The drawings are heuristic for clarity. The foregoing and other features, aspects and advantages of the invention will become better understood with regard to the following descriptions, appended claims and accompanying drawings in which:
Synthetic vision is an improvement upon natural vision. It helps one see objects and information that would otherwise be imperceptible. According to an aspect of the invention, a person holding a handheld synthetic vision device is able to aim it in any direction and see real world objects in that direction displayed on its screen even when those objects are hidden by darkness, fog or other obstructions. Further, the synthetic vision device may display information pertaining to displayed objects. For example, the voltage on a wire, the weight of a vehicle or name of the owner of a shipping container might all be displayed near their respective objects.
According to an aspect of the invention, a synthetic vision device may display scenes as viewed from perspectives other than that of the person holding the device. The user of the device may select a top-down map view, a side view or a view from an arbitrary viewpoint. In this way the user can look at objects from all sides without having to personally move around the objects.
The fundamental features of a synthetic vision device are therefore that it has a means of determining its position (all but the simplest synthetic vision devices also include a means of determining spatial orientation), that it has a graphics display and that it has access to information about objects that are shown on its display. The information may be the size, shape and position of objects, but could also include additional parameters of interest such as temperature, radioactivity, price or any number of other possible attributes.
Objects shown on a synthetic vision device may be actual video images, digitally created computer graphics, or a combination of both. The objects may correspond to items in the real world, such as a battle tank, or they may be only virtual objects that do not really exist, such as a simulated battle tank. A person driving a car in an empty parking lot could use a synthetic vision system to play a game of bumper cars with simulated cars shown on the synthetic vision display without running the risk of actual collision damage. A soldier in a tank could use a synthetic vision display to visualize other real tanks and their locations relative to enemy positions without having to look outside.
It is impossible to list every conceivable application of synthetic vision because vision encompasses a vast spectrum of human activities and perception. However, it is possible to describe an actual synthetic vision system. An aspect of the invention includes a real, handheld synthetic vision system.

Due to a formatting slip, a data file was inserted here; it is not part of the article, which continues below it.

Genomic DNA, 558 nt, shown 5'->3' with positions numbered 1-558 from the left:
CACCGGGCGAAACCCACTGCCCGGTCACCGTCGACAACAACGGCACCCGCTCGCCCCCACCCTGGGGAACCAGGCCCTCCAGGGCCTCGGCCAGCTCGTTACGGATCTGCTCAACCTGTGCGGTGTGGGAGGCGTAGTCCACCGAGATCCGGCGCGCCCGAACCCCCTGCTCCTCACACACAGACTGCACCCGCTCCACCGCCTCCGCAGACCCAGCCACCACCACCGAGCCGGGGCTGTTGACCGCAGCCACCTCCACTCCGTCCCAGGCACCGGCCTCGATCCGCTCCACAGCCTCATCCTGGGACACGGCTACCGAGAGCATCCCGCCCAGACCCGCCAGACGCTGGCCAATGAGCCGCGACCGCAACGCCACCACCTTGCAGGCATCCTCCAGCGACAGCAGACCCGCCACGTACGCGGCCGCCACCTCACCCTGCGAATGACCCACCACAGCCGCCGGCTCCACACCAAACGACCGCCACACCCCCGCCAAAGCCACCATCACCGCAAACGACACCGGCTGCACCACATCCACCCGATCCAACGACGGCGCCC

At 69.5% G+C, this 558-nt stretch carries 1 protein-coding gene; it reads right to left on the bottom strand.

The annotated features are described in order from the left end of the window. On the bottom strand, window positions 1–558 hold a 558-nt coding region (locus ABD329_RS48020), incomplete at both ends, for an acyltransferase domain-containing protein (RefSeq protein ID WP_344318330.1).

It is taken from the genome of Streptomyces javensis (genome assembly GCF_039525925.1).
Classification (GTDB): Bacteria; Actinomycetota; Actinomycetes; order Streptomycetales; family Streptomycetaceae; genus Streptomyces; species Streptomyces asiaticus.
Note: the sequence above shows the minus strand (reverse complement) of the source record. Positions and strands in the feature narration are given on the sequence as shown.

A synthetic vision system, according to an aspect of the invention, has the ability to display actual video images, digitally created graphic images or combinations of the two. According to other aspects of the invention, the system may show scenes from egocentric (i.e. centered on the user) or exocentric (i.e. centered away from the user) viewpoints and may display adjustable fields of view. Further aspects of the invention include rendering objects in locations referenced to a real geoid such that objects are positioned correctly in relation to the curvature of the earth. Further aspects of the invention include displaying arrows that show a user in which direction to move to find objects that are not displayed on screen; letting a user add virtual objects to a scene or electronically mark existing objects; and the ability to record and play back whatever is shown on screen.
Further aspects of the invention include the capability of a synthetic vision device to communicate with remote databases or other digital devices via wireless data links. Further aspects of the invention include the capability of selecting different layers of data to be displayed or to declutter a scene by omitting data layers. Further aspects of the invention include a user interface based on speech recognition or on physical gestures such as tapping, jogging or shaking. Finally, according to further aspects of the invention a synthetic vision device may be fully incorporated into a cell phone or personal digital assistant or similar device.
The synthetic vision device “knows” the position of the excavator bucket because it senses its own position and the extension of control hydraulics such as actuators 125, 126 and 127. The device “knows” the position of the pipe because it is stored in its database of objects. Therefore the device can display the bucket and pipe in proper relative position and from any perspective. The view shown to the operator by the display in Panel A is useful in that it shows that further vertical movements of the bucket will not hit the pipe. However it is not clear from the view displayed in Panel A whether or not swinging the bucket from side to side would make it hit the pipe. One cannot tell if the bucket is above the level of the pipe or not.